Not all spy movies are like every other spy movie. And not all spies are the same. The Spy Gone North is an impressive, riveting spy thriller from Korea, made by filmmaker Yoon Jong-bin (of The Unforgiven, Beastie Boys, Nameless Gangster: Rules of the Time, Kundo: Age of the Rampant). This first premiered at the Cannes Film Festival in their Midnight category earlier this summer, but I just caught up with the film at the Sitges Film Festival. The more I think about, the more I love this film. It's such a slick, superb spy film that draws you into the story and keeps you intrigued with anticipation, on the edge of your seat the entire time. And there isn't much action, which works well for this fascinating story, yet it's thoroughly compelling from start to finish. This film really stands out above so many others - in the way of spy films and thrillers.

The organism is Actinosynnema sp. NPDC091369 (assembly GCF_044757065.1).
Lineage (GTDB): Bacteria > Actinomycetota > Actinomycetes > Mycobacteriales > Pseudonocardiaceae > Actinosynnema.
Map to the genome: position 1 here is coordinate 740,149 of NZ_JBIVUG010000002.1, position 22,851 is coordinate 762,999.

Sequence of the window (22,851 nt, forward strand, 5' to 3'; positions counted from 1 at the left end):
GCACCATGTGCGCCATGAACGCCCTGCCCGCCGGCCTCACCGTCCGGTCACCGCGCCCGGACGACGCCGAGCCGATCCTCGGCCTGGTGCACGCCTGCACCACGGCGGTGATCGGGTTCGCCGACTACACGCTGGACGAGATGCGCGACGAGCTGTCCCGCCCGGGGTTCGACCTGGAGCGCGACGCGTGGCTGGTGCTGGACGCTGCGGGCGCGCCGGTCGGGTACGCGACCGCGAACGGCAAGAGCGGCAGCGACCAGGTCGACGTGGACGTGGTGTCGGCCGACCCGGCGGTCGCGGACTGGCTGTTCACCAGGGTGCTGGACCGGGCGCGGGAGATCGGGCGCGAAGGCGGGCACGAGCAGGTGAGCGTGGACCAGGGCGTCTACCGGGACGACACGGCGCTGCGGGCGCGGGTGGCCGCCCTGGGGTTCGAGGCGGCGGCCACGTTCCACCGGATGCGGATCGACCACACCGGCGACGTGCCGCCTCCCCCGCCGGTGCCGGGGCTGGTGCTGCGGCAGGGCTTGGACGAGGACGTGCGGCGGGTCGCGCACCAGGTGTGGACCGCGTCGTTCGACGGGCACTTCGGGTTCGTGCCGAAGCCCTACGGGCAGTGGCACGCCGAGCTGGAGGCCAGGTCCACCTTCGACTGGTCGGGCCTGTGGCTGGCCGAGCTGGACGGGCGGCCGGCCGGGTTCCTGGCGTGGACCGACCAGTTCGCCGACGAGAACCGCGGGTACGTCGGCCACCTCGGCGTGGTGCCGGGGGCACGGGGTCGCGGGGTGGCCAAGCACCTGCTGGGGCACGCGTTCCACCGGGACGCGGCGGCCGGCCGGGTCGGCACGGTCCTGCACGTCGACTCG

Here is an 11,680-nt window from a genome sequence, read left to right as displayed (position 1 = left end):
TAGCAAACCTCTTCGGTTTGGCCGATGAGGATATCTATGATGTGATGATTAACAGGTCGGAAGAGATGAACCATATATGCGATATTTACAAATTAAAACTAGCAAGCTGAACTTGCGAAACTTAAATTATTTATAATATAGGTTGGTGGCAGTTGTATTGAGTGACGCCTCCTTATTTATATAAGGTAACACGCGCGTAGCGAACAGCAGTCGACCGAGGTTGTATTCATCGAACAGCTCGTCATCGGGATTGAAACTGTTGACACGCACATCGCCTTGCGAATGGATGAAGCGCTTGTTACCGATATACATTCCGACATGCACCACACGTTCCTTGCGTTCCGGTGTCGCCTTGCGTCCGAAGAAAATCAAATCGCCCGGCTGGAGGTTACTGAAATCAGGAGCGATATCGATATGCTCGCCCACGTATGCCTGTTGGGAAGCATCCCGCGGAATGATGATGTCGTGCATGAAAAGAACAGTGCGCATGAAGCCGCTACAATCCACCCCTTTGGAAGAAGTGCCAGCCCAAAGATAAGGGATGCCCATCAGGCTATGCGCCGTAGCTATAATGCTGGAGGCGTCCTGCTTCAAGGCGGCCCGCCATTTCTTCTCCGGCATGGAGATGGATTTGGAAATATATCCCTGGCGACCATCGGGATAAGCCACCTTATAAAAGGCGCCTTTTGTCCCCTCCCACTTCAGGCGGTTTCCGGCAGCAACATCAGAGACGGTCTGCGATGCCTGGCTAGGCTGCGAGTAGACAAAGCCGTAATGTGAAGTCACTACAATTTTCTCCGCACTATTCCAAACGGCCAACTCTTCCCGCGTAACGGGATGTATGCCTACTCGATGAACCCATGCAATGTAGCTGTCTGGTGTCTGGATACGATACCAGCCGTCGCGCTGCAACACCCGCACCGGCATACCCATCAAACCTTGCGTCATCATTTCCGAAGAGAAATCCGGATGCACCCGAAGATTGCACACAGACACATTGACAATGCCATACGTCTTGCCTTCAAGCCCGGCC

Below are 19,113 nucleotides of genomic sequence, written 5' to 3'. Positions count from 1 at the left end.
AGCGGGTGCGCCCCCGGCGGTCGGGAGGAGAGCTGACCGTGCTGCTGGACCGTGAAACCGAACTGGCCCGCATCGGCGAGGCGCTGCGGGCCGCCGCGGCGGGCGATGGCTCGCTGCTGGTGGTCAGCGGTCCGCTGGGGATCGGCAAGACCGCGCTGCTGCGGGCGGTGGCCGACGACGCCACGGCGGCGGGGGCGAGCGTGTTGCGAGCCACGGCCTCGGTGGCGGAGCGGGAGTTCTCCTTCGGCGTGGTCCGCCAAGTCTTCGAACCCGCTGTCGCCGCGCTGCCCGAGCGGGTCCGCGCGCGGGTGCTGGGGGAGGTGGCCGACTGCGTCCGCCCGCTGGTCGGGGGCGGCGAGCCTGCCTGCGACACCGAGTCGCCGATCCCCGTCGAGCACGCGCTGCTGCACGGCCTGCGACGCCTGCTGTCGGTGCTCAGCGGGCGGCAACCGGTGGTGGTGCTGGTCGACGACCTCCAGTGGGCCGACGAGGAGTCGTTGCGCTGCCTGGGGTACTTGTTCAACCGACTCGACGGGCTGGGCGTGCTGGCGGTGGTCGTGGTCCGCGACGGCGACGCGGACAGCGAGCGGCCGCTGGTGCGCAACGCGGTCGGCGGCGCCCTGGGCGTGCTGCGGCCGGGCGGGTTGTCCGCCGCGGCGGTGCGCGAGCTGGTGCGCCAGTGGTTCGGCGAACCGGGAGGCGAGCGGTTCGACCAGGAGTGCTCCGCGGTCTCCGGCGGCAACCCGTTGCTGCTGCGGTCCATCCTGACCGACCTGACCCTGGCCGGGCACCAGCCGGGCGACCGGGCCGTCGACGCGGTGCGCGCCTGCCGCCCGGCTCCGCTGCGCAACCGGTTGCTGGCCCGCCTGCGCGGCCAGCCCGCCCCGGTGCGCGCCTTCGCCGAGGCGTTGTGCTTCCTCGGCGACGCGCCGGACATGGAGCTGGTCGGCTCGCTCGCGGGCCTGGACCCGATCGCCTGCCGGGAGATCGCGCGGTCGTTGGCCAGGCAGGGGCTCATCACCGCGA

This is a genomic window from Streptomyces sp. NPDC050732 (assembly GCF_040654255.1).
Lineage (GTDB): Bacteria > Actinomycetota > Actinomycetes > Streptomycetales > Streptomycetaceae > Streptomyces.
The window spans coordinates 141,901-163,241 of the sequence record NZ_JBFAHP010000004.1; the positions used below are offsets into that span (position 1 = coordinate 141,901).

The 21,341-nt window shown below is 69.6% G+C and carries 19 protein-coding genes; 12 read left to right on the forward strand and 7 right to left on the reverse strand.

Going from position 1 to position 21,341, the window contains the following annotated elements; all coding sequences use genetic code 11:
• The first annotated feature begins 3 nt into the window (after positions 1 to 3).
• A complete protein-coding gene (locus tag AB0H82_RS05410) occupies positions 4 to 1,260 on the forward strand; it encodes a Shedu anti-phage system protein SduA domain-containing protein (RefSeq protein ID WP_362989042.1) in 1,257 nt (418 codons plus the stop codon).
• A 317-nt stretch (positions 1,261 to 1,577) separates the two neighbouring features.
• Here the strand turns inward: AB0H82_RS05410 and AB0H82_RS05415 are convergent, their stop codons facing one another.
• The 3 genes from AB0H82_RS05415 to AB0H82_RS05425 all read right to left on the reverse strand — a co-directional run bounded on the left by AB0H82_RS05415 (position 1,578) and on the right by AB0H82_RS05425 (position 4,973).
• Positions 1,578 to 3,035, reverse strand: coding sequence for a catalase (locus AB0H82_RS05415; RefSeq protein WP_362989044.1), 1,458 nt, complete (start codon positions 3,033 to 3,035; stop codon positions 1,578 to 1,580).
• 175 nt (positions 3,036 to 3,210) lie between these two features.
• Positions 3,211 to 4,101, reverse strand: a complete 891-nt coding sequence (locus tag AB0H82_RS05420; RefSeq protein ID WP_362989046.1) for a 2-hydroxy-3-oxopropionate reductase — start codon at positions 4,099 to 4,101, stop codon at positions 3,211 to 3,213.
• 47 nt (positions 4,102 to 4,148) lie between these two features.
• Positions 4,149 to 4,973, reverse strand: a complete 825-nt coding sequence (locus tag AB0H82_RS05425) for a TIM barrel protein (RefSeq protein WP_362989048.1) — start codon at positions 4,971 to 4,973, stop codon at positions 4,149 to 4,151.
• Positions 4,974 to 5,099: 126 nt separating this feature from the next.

After attending for my first time last year and enjoying every minute of the fest, I'm back in the town of Sitges, Spain (or Catalonia) to kick off the 51st Sitges Film Festival. It's the Spanish cousin of the Alamo Drafthouse's Fantastic Fest with all kinds of genre films playing over the next 10 days. Lots of horror and sci-fi and action and more. I'm really excited to be here. I'm really excited to see a bunch of these films. It's just an excellent film festival, right on the beach, with enthusiastic audiences that love genre films. And this year I decided to stick around the entire time (and not head up to the London Film Festival like last year) so I can fit in more films and enjoy this charming little beach town. Plus it's October - the perfect time to watch horror movies and discover something new and wild and amazing in the mix. Time to jump right into Sitges.